"Only to spell out the words. Anyways I don't get time for reading. But figuring I wish I knew. 'Rithmetic. I can figger some, but those fellows in Haymarket they are too sharp for me. They do numbers in their head--like that, so quick."
Selina leaned toward him. "I'll teach you. I'll teach you."
"How do you mean, teach me?"
He looked down at his great calloused palms, then up at her. "What would you take for pay?"
"Pay! I don't want any pay." She was genuinely shocked.
His face lighted up with a sudden thought. "Tell you what. My place is just this side the school, next to Bouts's place. I could start for you the fire, mornings, in the school. And thaw the pump and bring in a pail of water. This month, and January and February and part of March, even, now I don't go to market on account it's winter, I could start you the fire. Till spring. And I could come maybe three times a week, evenings, to Pool's place, for lessons." He looked so helpless, so humble, so huge; and the more pathetic for his hugeness.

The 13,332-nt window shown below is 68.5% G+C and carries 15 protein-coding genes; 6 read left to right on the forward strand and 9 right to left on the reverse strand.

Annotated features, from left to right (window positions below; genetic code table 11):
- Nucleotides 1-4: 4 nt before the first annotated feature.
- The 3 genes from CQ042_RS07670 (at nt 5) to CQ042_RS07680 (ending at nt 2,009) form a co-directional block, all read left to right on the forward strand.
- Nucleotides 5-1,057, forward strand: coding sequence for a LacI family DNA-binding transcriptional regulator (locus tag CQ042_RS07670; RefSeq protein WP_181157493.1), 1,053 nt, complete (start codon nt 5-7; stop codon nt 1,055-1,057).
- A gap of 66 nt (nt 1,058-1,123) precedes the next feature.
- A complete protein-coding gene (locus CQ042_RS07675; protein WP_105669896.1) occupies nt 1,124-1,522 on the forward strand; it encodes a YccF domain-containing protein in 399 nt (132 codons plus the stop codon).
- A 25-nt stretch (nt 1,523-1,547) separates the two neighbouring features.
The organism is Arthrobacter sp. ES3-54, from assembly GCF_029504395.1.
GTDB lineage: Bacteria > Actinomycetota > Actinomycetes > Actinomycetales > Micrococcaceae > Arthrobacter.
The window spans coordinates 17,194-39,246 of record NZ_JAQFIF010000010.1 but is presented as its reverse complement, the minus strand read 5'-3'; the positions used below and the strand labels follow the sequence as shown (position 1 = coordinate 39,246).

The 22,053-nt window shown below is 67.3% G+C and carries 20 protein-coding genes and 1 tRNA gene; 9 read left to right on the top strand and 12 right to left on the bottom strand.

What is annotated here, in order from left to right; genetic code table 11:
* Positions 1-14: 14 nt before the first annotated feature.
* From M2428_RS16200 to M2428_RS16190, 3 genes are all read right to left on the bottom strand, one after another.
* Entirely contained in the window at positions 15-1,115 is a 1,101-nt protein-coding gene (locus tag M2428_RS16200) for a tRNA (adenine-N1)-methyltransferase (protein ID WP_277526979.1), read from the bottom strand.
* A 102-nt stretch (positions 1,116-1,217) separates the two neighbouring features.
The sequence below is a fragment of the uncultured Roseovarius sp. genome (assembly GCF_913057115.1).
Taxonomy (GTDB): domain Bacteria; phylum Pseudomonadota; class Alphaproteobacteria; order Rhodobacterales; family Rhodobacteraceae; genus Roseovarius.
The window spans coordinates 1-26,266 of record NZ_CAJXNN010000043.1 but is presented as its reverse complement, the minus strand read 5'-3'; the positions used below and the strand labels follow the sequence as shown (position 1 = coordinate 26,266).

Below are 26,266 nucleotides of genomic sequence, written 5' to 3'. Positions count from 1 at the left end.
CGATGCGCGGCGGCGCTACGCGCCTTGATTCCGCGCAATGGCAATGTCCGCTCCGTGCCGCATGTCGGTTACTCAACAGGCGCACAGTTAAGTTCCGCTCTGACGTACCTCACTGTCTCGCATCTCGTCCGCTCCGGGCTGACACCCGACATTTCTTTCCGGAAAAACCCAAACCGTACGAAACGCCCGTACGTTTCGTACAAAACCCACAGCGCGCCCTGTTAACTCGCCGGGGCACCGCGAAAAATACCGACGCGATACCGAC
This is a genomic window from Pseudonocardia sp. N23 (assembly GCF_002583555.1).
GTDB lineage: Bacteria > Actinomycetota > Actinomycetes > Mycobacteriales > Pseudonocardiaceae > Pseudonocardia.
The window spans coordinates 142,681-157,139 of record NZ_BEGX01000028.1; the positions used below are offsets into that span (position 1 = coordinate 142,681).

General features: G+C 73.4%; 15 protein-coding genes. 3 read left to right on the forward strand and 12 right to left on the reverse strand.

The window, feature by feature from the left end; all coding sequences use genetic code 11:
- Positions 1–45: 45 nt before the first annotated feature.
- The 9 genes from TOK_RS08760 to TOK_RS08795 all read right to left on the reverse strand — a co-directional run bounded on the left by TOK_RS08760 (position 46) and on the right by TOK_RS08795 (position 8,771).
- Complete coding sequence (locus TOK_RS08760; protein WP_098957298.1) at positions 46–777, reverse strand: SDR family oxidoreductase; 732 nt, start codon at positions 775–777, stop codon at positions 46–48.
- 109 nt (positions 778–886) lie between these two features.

She felt a little rush of warmth toward him that was at once impersonal and maternal. She thought again, "Why, the dear thing! The great helpless big thing! How serious he is! And funny." He was indeed both serious and funny, with the ridiculous cup cake in his great hand, his eyes wide and ruminant, his face ruddier than ever, his forehead knotted with earnestness. She laughed, suddenly, a gay little laugh, and he, after a puzzled pause, joined her companionably.
"Three evenings a week," repeated Selina, then, from the depths of her ignorance. "Why, I'd love to. I'd--love to."